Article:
Jahel and Emilio examine the “wooden egg” – it’s actually a child’s coffin – and find that there’s dried blood inside. Jahel says the blood was used to capture the creature, a soul so evil that it was sent back to hell. The blood apparently made it stronger, and now it will hunt them to drink their blood.
With night falling, Lincoln prepares to leave only to discover someone (or something) has destroyed the rafts. Now the only way to get back to their boat is to make The Magus operational, a task Emilio insists will take two weeks. However, he’s given just two hours, until high tide.
Meanwhile, Lena shows the crew Emmet’s hidden tapes, which are filled with strange and wonderful things: Emmet walking on water, holding fire in his hands, and commanding dragonflies. There are also scarier images: strange, murky footage of something bloody and meaty hitting the deck of the ship, and Emmet thinking that the dark spirit hunting them is none other than the soul of the dead Cam Travers.
In the same tape, Emmet says reality breaks down the further they travel up the Boiúna, as they get closer to “The Source.” Before the tape cuts out, he says “Reality is so much bigger. … I have to see it.” Emmet wasn’t just talking about the magic of nature on his TV series; he was looking for real magic, and he seems to have found it.
As The Magus yanks free of the river bank, the creature attacks again, killing a cameraman and a destroying the engine, stranding the boat on the Boiúna. Lincoln grabs the wooden coffin, smearing it with his own blood in an attempt to capture the dark spirit. But Tess intervenes, begging for a chance to try to communicate with the creature: If it really is Travers, it will know what happened to Emmet. The creature turns on her, but it drawn to the blood in the coffin. Lincoln traps it within, and tosses the coffin into the river.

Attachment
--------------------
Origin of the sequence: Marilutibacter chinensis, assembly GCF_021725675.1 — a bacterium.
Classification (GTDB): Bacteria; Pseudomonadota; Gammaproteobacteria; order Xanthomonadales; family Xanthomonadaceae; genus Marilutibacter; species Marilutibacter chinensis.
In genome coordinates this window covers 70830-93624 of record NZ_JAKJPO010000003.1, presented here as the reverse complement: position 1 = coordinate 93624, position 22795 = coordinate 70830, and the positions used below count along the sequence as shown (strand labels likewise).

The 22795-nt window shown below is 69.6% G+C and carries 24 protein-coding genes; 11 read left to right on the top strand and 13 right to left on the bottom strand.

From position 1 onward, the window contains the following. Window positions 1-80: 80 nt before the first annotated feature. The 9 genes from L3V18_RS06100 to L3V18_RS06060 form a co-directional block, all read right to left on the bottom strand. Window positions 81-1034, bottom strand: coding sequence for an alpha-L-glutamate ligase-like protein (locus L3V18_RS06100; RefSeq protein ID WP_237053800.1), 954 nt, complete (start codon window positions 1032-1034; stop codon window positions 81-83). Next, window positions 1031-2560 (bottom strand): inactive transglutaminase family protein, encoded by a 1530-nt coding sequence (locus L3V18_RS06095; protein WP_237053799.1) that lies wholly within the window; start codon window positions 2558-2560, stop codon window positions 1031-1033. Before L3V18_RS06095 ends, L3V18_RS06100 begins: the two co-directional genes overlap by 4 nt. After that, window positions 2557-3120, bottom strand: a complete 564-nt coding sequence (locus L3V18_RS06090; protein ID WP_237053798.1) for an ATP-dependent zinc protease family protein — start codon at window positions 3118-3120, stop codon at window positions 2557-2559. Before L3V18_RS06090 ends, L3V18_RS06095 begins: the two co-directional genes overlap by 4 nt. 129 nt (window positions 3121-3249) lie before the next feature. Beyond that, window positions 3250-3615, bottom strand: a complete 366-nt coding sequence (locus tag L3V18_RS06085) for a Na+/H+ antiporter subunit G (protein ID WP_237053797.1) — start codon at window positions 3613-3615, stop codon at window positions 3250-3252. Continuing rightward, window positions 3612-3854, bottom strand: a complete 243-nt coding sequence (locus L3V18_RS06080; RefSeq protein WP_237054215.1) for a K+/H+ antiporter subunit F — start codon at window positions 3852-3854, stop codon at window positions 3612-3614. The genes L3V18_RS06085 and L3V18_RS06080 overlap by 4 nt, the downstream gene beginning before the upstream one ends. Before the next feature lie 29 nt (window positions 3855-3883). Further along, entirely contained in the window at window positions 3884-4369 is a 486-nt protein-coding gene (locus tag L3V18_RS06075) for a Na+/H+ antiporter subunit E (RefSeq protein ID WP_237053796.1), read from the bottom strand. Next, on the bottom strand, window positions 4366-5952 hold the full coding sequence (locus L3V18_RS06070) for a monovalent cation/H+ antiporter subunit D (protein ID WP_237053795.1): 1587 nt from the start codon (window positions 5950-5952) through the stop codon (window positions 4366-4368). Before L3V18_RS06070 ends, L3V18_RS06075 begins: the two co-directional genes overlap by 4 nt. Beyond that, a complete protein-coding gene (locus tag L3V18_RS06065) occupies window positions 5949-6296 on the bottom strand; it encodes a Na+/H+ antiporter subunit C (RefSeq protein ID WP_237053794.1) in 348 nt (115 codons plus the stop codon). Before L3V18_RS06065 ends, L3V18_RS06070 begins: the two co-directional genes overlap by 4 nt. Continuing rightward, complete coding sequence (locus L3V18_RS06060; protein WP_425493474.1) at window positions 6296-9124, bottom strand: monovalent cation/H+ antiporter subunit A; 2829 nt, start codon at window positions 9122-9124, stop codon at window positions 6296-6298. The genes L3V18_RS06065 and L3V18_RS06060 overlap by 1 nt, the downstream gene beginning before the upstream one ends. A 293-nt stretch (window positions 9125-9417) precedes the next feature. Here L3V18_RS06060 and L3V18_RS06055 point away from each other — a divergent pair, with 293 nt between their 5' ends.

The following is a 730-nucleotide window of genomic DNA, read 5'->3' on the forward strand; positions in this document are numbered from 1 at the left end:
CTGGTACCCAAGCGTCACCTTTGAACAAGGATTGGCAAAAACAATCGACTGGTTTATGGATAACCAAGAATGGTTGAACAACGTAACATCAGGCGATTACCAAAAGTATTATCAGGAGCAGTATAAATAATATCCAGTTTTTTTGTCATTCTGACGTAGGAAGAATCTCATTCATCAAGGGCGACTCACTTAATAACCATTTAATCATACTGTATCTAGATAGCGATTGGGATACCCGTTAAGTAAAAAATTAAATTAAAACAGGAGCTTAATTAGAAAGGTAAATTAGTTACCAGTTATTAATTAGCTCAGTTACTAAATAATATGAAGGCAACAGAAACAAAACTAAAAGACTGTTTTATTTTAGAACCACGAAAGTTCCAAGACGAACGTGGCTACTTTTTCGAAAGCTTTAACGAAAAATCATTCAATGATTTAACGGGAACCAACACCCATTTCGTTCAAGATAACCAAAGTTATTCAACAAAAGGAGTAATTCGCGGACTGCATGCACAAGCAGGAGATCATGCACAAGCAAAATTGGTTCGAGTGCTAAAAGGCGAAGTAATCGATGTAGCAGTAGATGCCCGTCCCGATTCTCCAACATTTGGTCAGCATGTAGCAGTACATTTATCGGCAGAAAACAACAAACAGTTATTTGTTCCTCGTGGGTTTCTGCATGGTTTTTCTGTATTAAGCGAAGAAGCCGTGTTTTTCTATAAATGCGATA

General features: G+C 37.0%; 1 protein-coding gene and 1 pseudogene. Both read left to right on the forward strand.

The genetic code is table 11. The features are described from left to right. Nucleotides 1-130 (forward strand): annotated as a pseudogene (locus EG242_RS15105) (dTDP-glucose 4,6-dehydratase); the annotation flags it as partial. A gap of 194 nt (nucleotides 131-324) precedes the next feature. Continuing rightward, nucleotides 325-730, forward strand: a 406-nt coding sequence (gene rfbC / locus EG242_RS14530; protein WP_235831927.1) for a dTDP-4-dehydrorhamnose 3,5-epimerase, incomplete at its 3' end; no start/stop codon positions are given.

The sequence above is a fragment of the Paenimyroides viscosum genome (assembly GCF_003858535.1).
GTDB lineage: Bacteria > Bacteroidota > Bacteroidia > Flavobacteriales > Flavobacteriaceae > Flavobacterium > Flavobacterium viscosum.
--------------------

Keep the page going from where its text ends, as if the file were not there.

But the attack allowed Tess to communicate with Travers, who revealed that, yes, Emmet is still alive.
As the crew tends its wounds, Quitely notices Kurt blacking out cameras in his cabin. However, the captain leaves one, hidden in a grate, untouched. He speaks to someone on a radio, saying that he will put down Emmet if he found the Source.
Following the screening, moderator Maria Rizzo introduced the panelists, who joined the audience for a very short Q&A session: stars Leslie Hope, Eloise Mumford and Lincoln Cole, and producers Orin Peli, Michael Green and Zack Estrin.
On the topic of how and why they made The River, Green said, “We had some really strange opportunities.” He said that ABC and Warner Bros. wanted a show that wasn’t watered down, telling the producers to “make it as scary as you can … pull out all the stops.”
Peli added, “We wanted to make a scary show, but we don’t want to go for gore or anything like that. We want people to really be terrified … and WB says to go as scary as you want.”
“We want to reclaim the genre: Less Saw, more Poltergeist,” Estrin interjected.
Because of time constraints, only one audience member was able to ask a question, but it was a good one: As a mid-season pilot, can The River find an audience?
Estrin answered that “ABC’s been really smart” at “getting a good groundswell push on this show.” The producers are of a mind that with so many cool, new shows debuting in the fall, “a lot of times you can get lost” and they think that “mid-season is the best place to go.”
The River premieres in January 2012 on ABC.